In the early ’80s, Rolls-Royce management decided to design a Bentley that would not share the bodywork with a Rolls-Royce. To be offered exclusively as Bentley and resemble the glorious racing history of the B-winged brand. After various delays and stops into the program, the car was officially launched at the 1991 Geneva Motor Show. It was a surprise for everyone: Bentley showed a stunning coupe with the name Continental R. Continental was used by Bentley in the ’50s and the R meant “Roadholding”.
The streamlined bodywork was very long for a coupe. It was longer than a long-wheelbase Mercedes-Benz S-Class from 1991. But the flowing lines of the aerodynamically worked body hid the 5.4 m (210”) long vehicle. The wheelbase measured 3.0 meters (120”). The lowered roof when compared with the Bentley Mulsanne. The mesh-grille looked even more impressive due to its size, between the four rounded headlights designed in an old-fashion way.
The interior was built for comfort. Even though the car resembled a sporty history, it had to be fitted with British luxury. Expensive leather and wood trims were extensively used in the handcrafted cabin. A “Sport” button was installed on the top of the gear selector that would alter the engine and gearbox management and also stiffened the suspension.
The powerful, turbocharged, 6.75-liter V8 was one of the torquiest engines installed in a regular car on those times. And it was upgraded over the years from 650 Nm (450 lb-ft) of torque up to 881 Nm (650 lb-ft) for the 1998.
After the surprising appearance of the Bentley Continental R at the 1991 Geneva Motor Show, the British car-manufacturer was overwhelmed by orders.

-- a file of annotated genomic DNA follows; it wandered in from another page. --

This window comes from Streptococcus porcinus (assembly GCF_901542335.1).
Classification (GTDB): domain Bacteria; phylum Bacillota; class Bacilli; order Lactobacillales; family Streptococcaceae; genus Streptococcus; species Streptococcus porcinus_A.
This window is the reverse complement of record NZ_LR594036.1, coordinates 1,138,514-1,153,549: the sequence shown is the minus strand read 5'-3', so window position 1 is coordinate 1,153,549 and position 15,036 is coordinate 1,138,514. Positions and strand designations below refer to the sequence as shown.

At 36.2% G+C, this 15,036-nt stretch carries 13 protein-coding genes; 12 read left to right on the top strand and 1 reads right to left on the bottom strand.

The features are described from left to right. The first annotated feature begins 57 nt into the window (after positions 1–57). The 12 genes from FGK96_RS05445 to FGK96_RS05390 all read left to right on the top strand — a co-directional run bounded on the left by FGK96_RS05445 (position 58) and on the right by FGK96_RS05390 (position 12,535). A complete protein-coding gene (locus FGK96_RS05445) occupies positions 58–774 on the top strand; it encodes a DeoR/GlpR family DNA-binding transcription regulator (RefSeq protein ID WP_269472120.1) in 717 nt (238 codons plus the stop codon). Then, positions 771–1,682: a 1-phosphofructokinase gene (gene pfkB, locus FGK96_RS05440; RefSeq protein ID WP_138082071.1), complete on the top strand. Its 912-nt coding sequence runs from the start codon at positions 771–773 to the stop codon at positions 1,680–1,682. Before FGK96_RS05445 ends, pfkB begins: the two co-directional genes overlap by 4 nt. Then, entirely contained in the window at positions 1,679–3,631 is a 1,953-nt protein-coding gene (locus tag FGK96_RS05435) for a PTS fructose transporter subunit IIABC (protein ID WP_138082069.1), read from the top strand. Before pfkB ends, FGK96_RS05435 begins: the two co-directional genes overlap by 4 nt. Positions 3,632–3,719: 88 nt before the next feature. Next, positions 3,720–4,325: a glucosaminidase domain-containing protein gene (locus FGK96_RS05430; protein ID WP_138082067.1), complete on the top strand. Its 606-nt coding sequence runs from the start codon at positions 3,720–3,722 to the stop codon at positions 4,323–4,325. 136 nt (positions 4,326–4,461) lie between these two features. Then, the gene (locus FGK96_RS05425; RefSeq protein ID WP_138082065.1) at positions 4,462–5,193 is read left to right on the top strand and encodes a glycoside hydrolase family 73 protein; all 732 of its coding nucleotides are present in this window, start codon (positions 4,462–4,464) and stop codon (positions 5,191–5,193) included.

Five years later they did a big improvement: the Continental T.
Before Volkswagen bought the Bentley, the British company desperately tried to find a way to build its products and stop being a re-badged Rolls-Royce. The Continental R was showcased as a Rolls-Royce, but the final product was a Bentley and it was enhanced in 1996 by shortening the wheelbase.
Compared to the Continental R, the T version was shorter by 120 mm (4.72”) while the height and width remained the same. The four-round headlamps in the front, the mesh grille, and the corner-mounted slim turn-signals above the bumper were typical for it. Unlike the R version, the rear windows were smaller due to the shorter wheelbase.
Inside, the T desperately tried to resemble the old glorious Bentleys from racing. The designers mounted aluminum on the dashboard and enhanced the view with dials and gauges which nobody read. The adjustable steering column was useful when getting in and out of the car. There were four seats in the cabin, but despite the long wheelbase of 2962 mm (116.6”), there was not too much legroom in the back.
Power came from the legendary 6.75-liter V8 unit, aided by two Cosworth Engineering headers and a big Garret turbocharger. It was mated to a standard, heavy-duty, 4-speed automatic gearbox produced by General Motors. When it was introduced in 1996, then upgraded in 1997, it was the car with the biggest torque on the market.
The Bentley R-Type was designed by the British manufacturer to replace the ‘owner-driver’ Mk IV model on the standard-sedan market.
As compared to its predecessor, this new model came in two different variants - R-Type and R-Type Continental - and featured a larger 4.6L 6-cylinder inline engine delivering a maximum output of 150 hp. Later on, in 1959, the R-Type Continental received a 4.9L unit. In terms of exterior design, the 2-door R-Type Continental was fitted with a longer tail on its standard bodywork and featured almost identical styling to the Rolls-Royce Silver Dawn.